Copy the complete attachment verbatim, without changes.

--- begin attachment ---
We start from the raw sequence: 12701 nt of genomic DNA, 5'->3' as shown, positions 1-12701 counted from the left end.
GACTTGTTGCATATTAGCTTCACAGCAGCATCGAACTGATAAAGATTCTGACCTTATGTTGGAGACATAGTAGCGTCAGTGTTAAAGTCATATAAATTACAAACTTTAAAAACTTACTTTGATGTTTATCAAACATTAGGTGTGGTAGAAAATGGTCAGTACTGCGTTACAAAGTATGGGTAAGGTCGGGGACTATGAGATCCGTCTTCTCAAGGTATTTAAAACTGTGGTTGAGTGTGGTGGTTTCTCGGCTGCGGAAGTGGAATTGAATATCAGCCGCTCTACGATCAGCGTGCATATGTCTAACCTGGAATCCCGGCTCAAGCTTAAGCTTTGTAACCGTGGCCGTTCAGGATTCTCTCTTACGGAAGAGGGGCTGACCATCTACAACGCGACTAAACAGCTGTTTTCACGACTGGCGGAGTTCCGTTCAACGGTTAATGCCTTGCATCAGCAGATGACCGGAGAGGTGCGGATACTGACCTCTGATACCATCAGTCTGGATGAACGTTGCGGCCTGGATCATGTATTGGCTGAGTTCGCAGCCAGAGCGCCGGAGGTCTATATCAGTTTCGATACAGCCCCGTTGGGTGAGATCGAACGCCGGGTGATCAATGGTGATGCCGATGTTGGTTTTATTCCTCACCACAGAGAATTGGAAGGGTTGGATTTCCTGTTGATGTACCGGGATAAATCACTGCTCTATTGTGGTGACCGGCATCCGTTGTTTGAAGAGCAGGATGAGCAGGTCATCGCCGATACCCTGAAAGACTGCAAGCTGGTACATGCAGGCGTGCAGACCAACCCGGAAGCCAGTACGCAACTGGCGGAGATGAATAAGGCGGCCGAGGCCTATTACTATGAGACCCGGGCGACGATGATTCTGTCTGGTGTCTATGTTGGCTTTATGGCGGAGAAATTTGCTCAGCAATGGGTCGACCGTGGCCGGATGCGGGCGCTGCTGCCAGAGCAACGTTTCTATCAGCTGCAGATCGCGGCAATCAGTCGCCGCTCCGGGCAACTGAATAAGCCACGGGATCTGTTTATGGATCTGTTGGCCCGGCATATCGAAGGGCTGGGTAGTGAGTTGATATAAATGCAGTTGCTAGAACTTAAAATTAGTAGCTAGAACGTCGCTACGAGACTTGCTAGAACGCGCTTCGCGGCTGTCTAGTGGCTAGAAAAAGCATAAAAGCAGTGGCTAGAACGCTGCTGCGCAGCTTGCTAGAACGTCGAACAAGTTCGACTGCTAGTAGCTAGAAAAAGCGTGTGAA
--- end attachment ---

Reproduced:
We start from the raw sequence: 12701 nt of genomic DNA, 5'->3' as shown, positions 1-12701 counted from the left end.
GACTTGTTGCATATTAGCTTCACAGCAGCATCGAACTGATAAAGATTCTGACCTTATGTTGGAGACATAGTAGCGTCAGTGTTAAAGTCATATAAATTACAAACTTTAAAAACTTACTTTGATGTTTATCAAACATTAGGTGTGGTAGAAAATGGTCAGTACTGCGTTACAAAGTATGGGTAAGGTCGGGGACTATGAGATCCGTCTTCTCAAGGTATTTAAAACTGTGGTTGAGTGTGGTGGTTTCTCGGCTGCGGAAGTGGAATTGAATATCAGCCGCTCTACGATCAGCGTGCATATGTCTAACCTGGAATCCCGGCTCAAGCTTAAGCTTTGTAACCGTGGCCGTTCAGGATTCTCTCTTACGGAAGAGGGGCTGACCATCTACAACGCGACTAAACAGCTGTTTTCACGACTGGCGGAGTTCCGTTCAACGGTTAATGCCTTGCATCAGCAGATGACCGGAGAGGTGCGGATACTGACCTCTGATACCATCAGTCTGGATGAACGTTGCGGCCTGGATCATGTATTGGCTGAGTTCGCAGCCAGAGCGCCGGAGGTCTATATCAGTTTCGATACAGCCCCGTTGGGTGAGATCGAACGCCGGGTGATCAATGGTGATGCCGATGTTGGTTTTATTCCTCACCACAGAGAATTGGAAGGGTTGGATTTCCTGTTGATGTACCGGGATAAATCACTGCTCTATTGTGGTGACCGGCATCCGTTGTTTGAAGAGCAGGATGAGCAGGTCATCGCCGATACCCTGAAAGACTGCAAGCTGGTACATGCAGGCGTGCAGACCAACCCGGAAGCCAGTACGCAACTGGCGGAGATGAATAAGGCGGCCGAGGCCTATTACTATGAGACCCGGGCGACGATGATTCTGTCTGGTGTCTATGTTGGCTTTATGGCGGAGAAATTTGCTCAGCAATGGGTCGACCGTGGCCGGATGCGGGCGCTGCTGCCAGAGCAACGTTTCTATCAGCTGCAGATCGCGGCAATCAGTCGCCGCTCCGGGCAACTGAATAAGCCACGGGATCTGTTTATGGATCTGTTGGCCCGGCATATCGAAGGGCTGGGTAGTGAGTTGATATAAATGCAGTTGCTAGAACTTAAAATTAGTAGCTAGAACGTCGCTACGAGACTTGCTAGAACGCGCTTCGCGGCTGTCTAGTGGCTAGAAAAAGCATAAAAGCAGTGGCTAGAACGCTGCTGCGCAGCTTGCTAGAACGTCGAACAAGTTCGACTGCTAGTAGCTAGAAAAAGCGTGTGAA